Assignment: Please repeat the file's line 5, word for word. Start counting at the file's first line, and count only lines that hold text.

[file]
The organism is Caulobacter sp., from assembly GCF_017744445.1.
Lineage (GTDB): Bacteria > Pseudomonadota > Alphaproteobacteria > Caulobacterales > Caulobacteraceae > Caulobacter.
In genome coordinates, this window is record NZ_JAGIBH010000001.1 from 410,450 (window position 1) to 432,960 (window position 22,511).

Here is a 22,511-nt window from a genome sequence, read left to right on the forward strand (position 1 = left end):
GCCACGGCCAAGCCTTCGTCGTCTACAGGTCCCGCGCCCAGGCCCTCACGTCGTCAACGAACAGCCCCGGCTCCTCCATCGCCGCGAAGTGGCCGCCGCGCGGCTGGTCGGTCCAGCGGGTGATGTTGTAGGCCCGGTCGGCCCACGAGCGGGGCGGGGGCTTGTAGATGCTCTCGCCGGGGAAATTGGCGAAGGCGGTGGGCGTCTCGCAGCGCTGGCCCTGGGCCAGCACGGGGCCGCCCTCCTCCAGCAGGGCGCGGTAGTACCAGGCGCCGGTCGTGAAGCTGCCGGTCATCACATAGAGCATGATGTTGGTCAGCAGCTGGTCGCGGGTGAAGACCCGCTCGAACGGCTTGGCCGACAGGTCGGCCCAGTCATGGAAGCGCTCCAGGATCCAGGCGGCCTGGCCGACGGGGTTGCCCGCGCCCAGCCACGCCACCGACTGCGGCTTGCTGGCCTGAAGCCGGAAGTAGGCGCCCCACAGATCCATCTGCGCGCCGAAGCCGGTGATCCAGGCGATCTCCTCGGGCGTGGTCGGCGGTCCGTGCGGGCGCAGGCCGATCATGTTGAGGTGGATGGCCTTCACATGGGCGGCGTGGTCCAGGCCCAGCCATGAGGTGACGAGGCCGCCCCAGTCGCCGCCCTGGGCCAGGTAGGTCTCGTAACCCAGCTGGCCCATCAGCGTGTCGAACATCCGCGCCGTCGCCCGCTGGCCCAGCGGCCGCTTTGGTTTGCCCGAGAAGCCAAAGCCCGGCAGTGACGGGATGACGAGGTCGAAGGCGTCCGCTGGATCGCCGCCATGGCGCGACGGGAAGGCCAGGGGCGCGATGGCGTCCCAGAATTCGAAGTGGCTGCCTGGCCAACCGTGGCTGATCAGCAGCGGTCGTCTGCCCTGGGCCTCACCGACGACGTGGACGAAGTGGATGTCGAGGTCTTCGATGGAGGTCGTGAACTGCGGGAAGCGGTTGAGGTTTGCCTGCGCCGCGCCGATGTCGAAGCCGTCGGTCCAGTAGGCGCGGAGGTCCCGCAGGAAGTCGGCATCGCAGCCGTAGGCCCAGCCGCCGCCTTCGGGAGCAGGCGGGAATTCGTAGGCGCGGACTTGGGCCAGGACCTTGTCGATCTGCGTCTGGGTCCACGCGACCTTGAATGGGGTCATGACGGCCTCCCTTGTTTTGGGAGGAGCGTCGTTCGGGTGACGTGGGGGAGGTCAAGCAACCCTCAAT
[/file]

GCCACGGCCAAGCCTTCGTCGTCTACAGGTCCCGCGCCCAGGCCCTCACGTCGTCAACGAACAGCCCCGGCTCCTCCATCGCCGCGAAGTGGCCGCCGCGCGGCTGGTCGGTCCAGCGGGTGATGTTGTAGGCCCGGTCGGCCCACGAGCGGGGCGGGGGCTTGTAGATGCTCTCGCCGGGGAAATTGGCGAAGGCGGTGGGCGTCTCGCAGCGCTGGCCCTGGGCCAGCACGGGGCCGCCCTCCTCCAGCAGGGCGCGGTAGTACCAGGCGCCGGTCGTGAAGCTGCCGGTCATCACATAGAGCATGATGTTGGTCAGCAGCTGGTCGCGGGTGAAGACCCGCTCGAACGGCTTGGCCGACAGGTCGGCCCAGTCATGGAAGCGCTCCAGGATCCAGGCGGCCTGGCCGACGGGGTTGCCCGCGCCCAGCCACGCCACCGACTGCGGCTTGCTGGCCTGAAGCCGGAAGTAGGCGCCCCACAGATCCATCTGCGCGCCGAAGCCGGTGATCCAGGCGATCTCCTCGGGCGTGGTCGGCGGTCCGTGCGGGCGCAGGCCGATCATGTTGAGGTGGATGGCCTTCACATGGGCGGCGTGGTCCAGGCCCAGCCATGAGGTGACGAGGCCGCCCCAGTCGCCGCCCTGGGCCAGGTAGGTCTCGTAACCCAGCTGGCCCATCAGCGTGTCGAACATCCGCGCCGTCGCCCGCTGGCCCAGCGGCCGCTTTGGTTTGCCCGAGAAGCCAAAGCCCGGCAGTGACGGGATGACGAGGTCGAAGGCGTCCGCTGGATCGCCGCCATGGCGCGACGGGAAGGCCAGGGGCGCGATGGCGTCCCAGAATTCGAAGTGGCTGCCTGGCCAACCGTGGCTGATCAGCAGCGGTCGTCTGCCCTGGGCCTCACCGACGACGTGGACGAAGTGGATGTCGAGGTCTTCGATGGAGGTCGTGAACTGCGGGAAGCGGTTGAGGTTTGCCTGCGCCGCGCCGATGTCGAAGCCGTCGGTCCAGTAGGCGCGGAGGTCCCGCAGGAAGTCGGCATCGCAGCCGTAGGCCCAGCCGCCGCCTTCGGGAGCAGGCGGGAATTCGTAGGCGCGGACTTGGGCCAGGACCTTGTCGATCTGCGTCTGGGTCCACGCGACCTTGAATGGGGTCATGACGGCCTCCCTTGTTTTGGGAGGAGCGTCGTTCGGGTGACGTGGGGGAGGTCAAGCAACCCTCAAT